I have always had a naturally happy disposition. I don't tend to stay mad or sad for very long. The past two years though, have been monumentally hard. I have a head full of gray hairs. I have found pessimism enticing. My jokes are more morbid. The term "death" seems a part of everyday conversation and has lost its ominous affect in speaking about it with others. I'm sure Kelly and I have seemed like a dark cloud to many of our friends. I imagine it has been hard to be around us. You certainly wouldn't feel any levity in our company. I remember distinctively how low I felt at certain times in the recent past. I want to share an excerpt from my journal that I wrote about Jackson's death in order that I might show the contrast of feelings that I have now:

I was reeling over what I was about to do. I think I knew that putting my son in his grave would be the hardest thing I’d ever do. We sang ‘God be with you til we meet again’. I made it only a few words in and couldn’t sing the rest through my tears and quivering voice . . . I arose from my chair and stood over the grave. The heaviness of the hour was full upon me and I wanted to stay where I was forever and avoid the pain and anguish that was coming. I walked over to his casket, leaned over and kissed it. I climbed down into the grave. Taylor and Houston handed the casket down to me and T.C. We lowered him to his final earthly home and as I set him down the weight of the world fell upon me and I sank to the lowest spot my soul had ever descended, far lower than all other times combined. I was bent over with my hands on his precious casket and at that moment I never wanted to let go. I couldn’t fathom climbing out of that grave. I would have been happy for everyone to leave me there, to throw the dirt on top of me, but I could not leave my son there, alone. That was the very moment for me. The darkest hour. The most difficult of my existence. No one should have to bury their child. No one should have to stand helplessly in their son’s grave and offer a farewell to everything that remained of his precious, but brief existence. I think it was only a sense of propriety that made me climb out of that grave, but be assured had there been no other soul around I would have spent the night with him, there, in that hole.    Sept. 2008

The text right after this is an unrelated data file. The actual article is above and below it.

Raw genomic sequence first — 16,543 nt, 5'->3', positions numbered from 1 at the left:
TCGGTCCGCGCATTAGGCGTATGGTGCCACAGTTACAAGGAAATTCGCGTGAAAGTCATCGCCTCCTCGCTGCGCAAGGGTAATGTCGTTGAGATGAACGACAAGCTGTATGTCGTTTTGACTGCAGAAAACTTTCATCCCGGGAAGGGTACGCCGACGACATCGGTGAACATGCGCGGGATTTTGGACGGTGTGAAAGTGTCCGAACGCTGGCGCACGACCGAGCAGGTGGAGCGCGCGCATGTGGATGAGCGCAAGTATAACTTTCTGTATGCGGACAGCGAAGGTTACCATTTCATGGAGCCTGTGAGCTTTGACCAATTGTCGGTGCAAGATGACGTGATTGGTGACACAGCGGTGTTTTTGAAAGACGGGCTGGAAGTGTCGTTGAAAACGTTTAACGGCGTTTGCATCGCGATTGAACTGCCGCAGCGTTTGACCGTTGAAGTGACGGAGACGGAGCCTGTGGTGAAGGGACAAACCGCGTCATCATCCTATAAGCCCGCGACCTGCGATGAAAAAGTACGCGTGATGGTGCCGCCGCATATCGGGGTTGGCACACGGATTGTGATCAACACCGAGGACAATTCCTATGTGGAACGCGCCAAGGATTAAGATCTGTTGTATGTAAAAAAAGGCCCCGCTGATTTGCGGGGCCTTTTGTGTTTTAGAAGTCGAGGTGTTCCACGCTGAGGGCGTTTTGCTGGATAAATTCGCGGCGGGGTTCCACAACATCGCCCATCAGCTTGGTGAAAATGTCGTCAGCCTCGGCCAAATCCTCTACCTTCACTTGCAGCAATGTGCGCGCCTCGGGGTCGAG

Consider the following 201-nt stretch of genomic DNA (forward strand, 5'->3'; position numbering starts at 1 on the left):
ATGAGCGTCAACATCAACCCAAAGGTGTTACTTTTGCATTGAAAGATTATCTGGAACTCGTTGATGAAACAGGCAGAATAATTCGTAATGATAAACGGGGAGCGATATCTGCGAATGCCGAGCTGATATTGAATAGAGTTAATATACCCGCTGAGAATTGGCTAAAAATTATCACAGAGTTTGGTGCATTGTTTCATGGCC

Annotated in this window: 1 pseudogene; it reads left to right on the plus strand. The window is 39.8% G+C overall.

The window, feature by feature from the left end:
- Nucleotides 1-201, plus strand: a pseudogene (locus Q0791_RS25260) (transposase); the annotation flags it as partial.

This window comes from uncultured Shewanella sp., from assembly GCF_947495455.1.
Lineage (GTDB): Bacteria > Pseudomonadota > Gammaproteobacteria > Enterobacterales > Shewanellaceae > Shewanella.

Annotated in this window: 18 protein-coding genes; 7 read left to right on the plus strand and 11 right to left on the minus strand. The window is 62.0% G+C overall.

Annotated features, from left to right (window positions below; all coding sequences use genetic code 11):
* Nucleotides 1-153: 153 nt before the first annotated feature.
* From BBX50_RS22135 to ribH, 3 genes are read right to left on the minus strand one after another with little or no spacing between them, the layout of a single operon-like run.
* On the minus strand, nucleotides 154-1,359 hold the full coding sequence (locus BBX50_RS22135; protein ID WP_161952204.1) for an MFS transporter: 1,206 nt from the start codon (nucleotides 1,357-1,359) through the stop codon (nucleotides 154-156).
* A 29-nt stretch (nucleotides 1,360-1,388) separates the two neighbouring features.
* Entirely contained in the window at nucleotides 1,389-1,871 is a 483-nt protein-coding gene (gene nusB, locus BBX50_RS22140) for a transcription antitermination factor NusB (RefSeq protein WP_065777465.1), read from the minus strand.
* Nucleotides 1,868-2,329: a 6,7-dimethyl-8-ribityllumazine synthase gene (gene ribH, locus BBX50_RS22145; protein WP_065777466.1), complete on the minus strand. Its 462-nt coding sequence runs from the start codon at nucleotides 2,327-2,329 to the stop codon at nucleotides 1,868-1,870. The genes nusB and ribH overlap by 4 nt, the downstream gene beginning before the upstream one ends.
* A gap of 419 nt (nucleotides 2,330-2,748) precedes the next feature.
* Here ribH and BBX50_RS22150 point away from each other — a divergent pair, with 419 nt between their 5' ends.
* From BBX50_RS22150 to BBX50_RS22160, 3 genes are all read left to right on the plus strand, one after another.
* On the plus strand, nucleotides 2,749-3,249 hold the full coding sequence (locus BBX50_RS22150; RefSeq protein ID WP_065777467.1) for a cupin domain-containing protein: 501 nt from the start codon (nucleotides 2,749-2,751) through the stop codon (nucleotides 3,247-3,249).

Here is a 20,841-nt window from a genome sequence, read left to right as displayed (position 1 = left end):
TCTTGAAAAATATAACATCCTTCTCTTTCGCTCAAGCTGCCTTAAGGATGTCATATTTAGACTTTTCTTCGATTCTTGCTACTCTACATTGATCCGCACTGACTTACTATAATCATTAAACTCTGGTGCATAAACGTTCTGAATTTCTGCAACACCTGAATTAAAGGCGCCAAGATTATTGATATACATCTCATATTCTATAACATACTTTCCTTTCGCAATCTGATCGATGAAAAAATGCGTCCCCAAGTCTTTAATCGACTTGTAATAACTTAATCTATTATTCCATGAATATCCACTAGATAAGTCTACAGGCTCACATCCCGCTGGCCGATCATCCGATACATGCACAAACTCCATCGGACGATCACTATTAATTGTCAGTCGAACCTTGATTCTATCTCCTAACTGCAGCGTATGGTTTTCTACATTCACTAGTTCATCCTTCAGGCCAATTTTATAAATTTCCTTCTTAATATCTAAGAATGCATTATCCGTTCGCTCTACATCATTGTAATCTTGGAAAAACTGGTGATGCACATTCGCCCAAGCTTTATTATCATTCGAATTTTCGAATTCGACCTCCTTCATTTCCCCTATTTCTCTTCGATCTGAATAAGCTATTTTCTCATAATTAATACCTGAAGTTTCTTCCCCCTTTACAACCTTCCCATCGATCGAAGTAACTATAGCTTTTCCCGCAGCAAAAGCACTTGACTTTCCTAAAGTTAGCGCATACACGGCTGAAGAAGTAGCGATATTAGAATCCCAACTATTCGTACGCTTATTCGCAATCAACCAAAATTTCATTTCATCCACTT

Those feelings are easy to remember. They have bubbled to the surface over and over the past 24 months. But they have competition now! The war of feelings is being won by the blissfulness of Trey's birth. The opposite of those graveyard feelings for Jackson occurred about 30 minutes after Trey was born. Once he was delivered they hurriedly rushed Trey and I to the NICU for his initial assessment and to be hooked up to monitors. I had no idea what complications they might find and I didn't care if they did, because he was alive! A team of medical staff poked, prodded, listened, and felt him to discover if there was anything wrong. There wasn't. He never needed even a puff of oxygen. It seemed incredible to me, but the staff slowly began to trickle away, one by one over the next 20 min. Suddenly I was alone. The last one in the room assured me that "mom" would be wheeled back in the next hour or two, but for now I could just hit the call light if I needed anything. I was alone with a miracle in my hands. Those two hours were the perfect dichotomy to what I felt with Jackson. I was as happy as I've ever been. I believe it was the happiest moment of my life. Caidgen and Ami's birth felt that way at the time, but I hadn't lost then as I had now. I KNOW what it is to cherish a human life. I was immersed in a feeling of awe, reverence, joy, and happiness. As I held him those two hours alone I felt such peace. When Kelly finally did arrive she said I had the biggest smile she'd ever seen. And for good reason. I was finally taken out of the graves of my two children and into the light of a single, heavenly life!

Thursday, July 29, 2010

We're Home

We're home. :) My daughter's birthday was today so it was immediatly to work on that. was easier on me to be in the hsopital!
Too tired to write tonight, but we are here and he is so wonderfully normal it amazes me. :) I feel so blessed. I feel so proud of him.

Wednesday, July 28, 2010

Car Seat Test

Better with his blanket. Not crying for the past 25 min...
Here's a funny pic from a few days ago... just a little less stressful to view.

He does NOT fit!
He has to sit in it for an hour and a half to make sure his little airway doesn't close. His oxygen stats have to stay above 86. We are staring nervously at the monitor non-stop...Not that you'd want to bring him home if he can't even sit propped without his airway shutting...but still you just don't want your child to fail any test! And this am I let my hopes get up that he's well and coming home and now I am FREAKING. SO ANXIOUS. It's going to be a long day...
At 3 I take an infant CPR class. That should be the last thing before we leave.
Well, actually, the doc came in and said they need more labs because his second platelet count was a little low - and since he was exposed to parvo a while back they need to make sure it's not attacking his blood cells. I hope it comes back ok. Even if it doesn't they will let him go hoe, but he'll need more tests to see if it begins to raise on its own. If not he'll need a transfusion. 
But hey, he's alive! And that's way easier still than the other way. I am not complaining. Just nervous!!! 

Going Home

13 days old, or 35wks, 1day